Jan. 6 Committee’s Plan to Stop the Next Attack on Democracy

The Jan. 6 Committee has always been clear about its two main goals. First, it wanted to show that former President Donald Trump was the main culprit behind the violent attack on the U.S. Capitol, and over the course of its hearings the committee proved surprisingly effective at making that case. “The central cause of Jan. 6 was one man, former President Donald Trump,” the panel wrote in its final report published Thursday night. “None of the events of Jan. 6 would have happened without him.” Even top Republicans agree the Committee made that case convincingly.

Much harder to accomplish is the committee’s second goal: ensuring nothing like Jan. 6, 2021 ever happens again.

The committee’s final report is more than 800 pages long and covers all of the House committee’s findings, based on some 1,000 interviews and hundreds of thousands of documents. The final section focuses on prescriptions for fending off similar attempts to overturn elections in the future. Here are five:

Reform the Electoral Count Act

The Electoral Count Act is a 19th Century law that Trump and his allies tried to exploit to prevent the peaceful transfer of power to Joe Biden. The act does not give the vice president the authority to unilaterally reject the election results. But the lawyer John Eastman told Trump he could use the law to convince then-Vice President Mike Pence, to nullify Biden’s win on Jan. 6.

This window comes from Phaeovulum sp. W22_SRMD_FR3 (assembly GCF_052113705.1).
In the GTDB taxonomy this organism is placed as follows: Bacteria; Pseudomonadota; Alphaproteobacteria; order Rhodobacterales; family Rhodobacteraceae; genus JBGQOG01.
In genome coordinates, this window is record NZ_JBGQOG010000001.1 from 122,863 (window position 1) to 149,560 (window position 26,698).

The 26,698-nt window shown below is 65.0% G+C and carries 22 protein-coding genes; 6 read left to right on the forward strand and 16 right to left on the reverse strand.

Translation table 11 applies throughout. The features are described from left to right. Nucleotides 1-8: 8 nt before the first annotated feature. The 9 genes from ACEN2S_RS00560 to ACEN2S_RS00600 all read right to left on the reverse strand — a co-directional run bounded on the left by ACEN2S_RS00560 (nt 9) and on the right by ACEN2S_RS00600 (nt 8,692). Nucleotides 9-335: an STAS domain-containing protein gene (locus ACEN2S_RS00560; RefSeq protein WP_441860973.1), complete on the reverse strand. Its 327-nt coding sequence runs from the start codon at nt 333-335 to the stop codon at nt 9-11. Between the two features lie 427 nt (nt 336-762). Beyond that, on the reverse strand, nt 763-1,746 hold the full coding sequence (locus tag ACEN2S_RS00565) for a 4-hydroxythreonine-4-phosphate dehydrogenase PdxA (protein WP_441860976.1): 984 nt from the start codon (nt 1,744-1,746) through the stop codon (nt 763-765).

The Jan. 6 committee, tapping into broad support among legal scholars and members of both parties in Washington, urged Congress to make clear that attempts like Eastman’s were illegal, and already that recommendation has been acted on.

On Friday, Congress passed a $1.7 trillion end-of-the-year spending bill that includes the Electoral Count Reform Act, a bipartisan Senate bill that’s designed to prevent a repeat of Jan. 6. It now heads to the desk of President Biden’s desk. The text makes clear that the vice president’s role in overseeing the Electoral College count is purely ceremonial, and it raises the threshold for members of Congress to raise objections to state results.

Prosecute those responsible for the attack